Record Display for the EPA National Library Catalog


OLS Field Name OLS Field Data
Main Title Land disposal of hexachlorobenzene wastes : controlling vapor movement in soil /
Author Farmer, Walter J. ; Yang, Ming-Shyong ; Letey, John ; Spencer, William F.
Other Authors
Author Title of a Work
Farmer, Walter J.
CORP Author California Univ., Riverside. Dept. of Soil and Environmental Sciences.;Municipal Environmental Research Lab., Cincinnati, OH.
Publisher Municipal Environmental Research Laboratory, Office of Research and Development, U.S. Environmental Protection Agency,
Year Published 1980
Report Number EPA/600/2-80/119; EPA-68-03-2014
Stock Number PB80-216575
Subjects Benzene hexachloride--Environmental aspects. ; Soil pollution.
Additional Subjects Chlorobenzenes ; Coverings ; Earth fills ; Vapors ; Chlorine aromatic compounds ; Industrial wastes ; Soil chemistry ; Vaporizing ; Benzene/hexachloro ; Land disposal ; Hazardous materials ; Liquid wastes ; Toxic substances
Library Call Number Additional Info Location Last
NTIS  PB80-216575 Most EPA libraries have a fiche copy filed under the call number shown. Check with individual libraries about paper copy. 01/01/1988
Collation 82 pages : illustrations ; 28 cm.
Hexachlorobenzene (HCB) is a persistent, fat-soluable organic compound of low aqueous solubility present in some industrial wastes. Transport in water moving through soil will be negligible but its long term persistence and appreciable vapor pressure allows significant volatilization to occur. Conditions for soil covers that would control the movement of HCB out of landfills and other disposal/storage facilities into the surrounding atmosphere were studied. The volatilization fluxes of HCB from industrial wastes (hex wastes) were determined in a simulated landfill under controlled laboratory conditions. Coverings of water and soil were found to be highly efficient in reducing volatilization. Polyethylene film was less efficient when compared on a cost basis. Volatilization flux through a soil cover was directly related to soil air-filled porosity and was greatly reduced by increased soil compaction and water content. An organic liquid phase associated with the hex waste was heavier than water and contained 1.4% HCB by weight. The presence of HCB in this liquid phase creates the potential for rapid transport of HCB in porous media. A procedure is proposed for using the results of this study to design a landfill cover that will limit the volatilization flux of HCB and other compounds.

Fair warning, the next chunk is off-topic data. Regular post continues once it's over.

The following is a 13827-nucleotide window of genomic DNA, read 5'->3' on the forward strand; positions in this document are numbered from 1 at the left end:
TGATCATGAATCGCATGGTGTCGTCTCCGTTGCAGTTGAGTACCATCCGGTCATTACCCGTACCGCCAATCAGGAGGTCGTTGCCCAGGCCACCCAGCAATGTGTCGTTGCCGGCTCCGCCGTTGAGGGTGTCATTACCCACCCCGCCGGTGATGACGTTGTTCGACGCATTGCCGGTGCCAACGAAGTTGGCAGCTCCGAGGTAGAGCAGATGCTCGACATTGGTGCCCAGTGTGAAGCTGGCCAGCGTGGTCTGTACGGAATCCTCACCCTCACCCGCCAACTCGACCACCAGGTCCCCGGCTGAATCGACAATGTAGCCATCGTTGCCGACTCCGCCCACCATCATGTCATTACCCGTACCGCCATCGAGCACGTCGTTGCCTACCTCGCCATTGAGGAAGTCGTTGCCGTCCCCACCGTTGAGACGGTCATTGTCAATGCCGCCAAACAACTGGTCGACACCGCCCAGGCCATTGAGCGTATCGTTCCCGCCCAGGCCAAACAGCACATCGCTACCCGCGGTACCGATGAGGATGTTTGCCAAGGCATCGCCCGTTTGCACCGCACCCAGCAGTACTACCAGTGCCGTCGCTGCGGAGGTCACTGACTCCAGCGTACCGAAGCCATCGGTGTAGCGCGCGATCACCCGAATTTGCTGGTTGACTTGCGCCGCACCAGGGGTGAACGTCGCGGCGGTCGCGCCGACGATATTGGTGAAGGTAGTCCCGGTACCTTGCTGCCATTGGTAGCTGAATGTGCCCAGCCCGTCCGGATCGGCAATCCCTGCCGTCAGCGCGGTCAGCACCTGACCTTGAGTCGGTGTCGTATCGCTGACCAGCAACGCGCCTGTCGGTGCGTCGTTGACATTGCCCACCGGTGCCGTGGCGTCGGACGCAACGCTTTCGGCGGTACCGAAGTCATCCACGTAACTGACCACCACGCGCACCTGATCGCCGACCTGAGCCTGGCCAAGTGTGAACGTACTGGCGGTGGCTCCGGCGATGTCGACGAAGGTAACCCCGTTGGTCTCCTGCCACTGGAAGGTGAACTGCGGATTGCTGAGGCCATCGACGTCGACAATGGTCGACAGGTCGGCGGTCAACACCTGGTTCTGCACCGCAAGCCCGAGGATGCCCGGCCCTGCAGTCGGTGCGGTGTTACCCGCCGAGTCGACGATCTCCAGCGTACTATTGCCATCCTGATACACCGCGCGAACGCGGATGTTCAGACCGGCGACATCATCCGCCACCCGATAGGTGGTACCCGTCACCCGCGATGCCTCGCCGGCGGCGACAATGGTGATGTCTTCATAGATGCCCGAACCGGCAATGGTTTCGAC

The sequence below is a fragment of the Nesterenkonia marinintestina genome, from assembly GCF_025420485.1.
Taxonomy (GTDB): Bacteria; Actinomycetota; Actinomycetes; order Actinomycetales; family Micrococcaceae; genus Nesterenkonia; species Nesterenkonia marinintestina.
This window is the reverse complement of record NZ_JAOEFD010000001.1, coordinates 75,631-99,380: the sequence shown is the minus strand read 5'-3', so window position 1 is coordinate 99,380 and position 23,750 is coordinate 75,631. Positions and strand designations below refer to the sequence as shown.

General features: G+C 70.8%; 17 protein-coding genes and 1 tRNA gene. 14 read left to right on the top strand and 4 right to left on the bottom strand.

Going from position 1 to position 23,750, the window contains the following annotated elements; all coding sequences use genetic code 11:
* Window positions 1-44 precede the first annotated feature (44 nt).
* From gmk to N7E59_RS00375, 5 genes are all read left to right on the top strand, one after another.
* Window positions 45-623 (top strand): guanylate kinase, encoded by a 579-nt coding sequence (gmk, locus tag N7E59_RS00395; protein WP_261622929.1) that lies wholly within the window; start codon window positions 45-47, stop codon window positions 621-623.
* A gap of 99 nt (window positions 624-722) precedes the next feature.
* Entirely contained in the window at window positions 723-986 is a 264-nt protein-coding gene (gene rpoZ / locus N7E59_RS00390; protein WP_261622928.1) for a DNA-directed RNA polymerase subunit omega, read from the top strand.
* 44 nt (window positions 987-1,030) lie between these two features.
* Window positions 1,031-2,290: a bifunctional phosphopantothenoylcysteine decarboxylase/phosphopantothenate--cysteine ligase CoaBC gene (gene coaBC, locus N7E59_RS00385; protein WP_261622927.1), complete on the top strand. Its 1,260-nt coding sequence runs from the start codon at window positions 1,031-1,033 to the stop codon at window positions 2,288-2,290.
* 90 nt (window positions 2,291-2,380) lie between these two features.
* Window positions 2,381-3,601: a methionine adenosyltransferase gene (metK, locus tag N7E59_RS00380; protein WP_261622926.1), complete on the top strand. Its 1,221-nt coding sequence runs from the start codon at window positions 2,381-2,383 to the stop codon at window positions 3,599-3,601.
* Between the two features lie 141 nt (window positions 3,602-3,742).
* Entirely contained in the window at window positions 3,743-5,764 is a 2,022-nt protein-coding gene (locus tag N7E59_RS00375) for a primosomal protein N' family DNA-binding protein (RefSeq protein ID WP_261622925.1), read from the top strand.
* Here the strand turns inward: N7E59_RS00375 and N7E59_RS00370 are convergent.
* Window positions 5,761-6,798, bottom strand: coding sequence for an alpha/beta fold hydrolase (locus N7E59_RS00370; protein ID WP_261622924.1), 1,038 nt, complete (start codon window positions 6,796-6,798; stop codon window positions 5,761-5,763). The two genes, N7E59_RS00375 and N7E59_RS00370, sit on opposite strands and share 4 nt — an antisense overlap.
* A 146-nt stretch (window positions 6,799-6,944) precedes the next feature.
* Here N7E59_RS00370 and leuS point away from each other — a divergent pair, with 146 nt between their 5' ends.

Prepared for U.S. Environmental Protection Agency, Office of Research and Development, Municipal Environmental Research Laboratory, Cincinnati, Ohio, under control no. 68-03-2014. Includes bibliographical references (pages 64-65). "August 1980." Microfiche.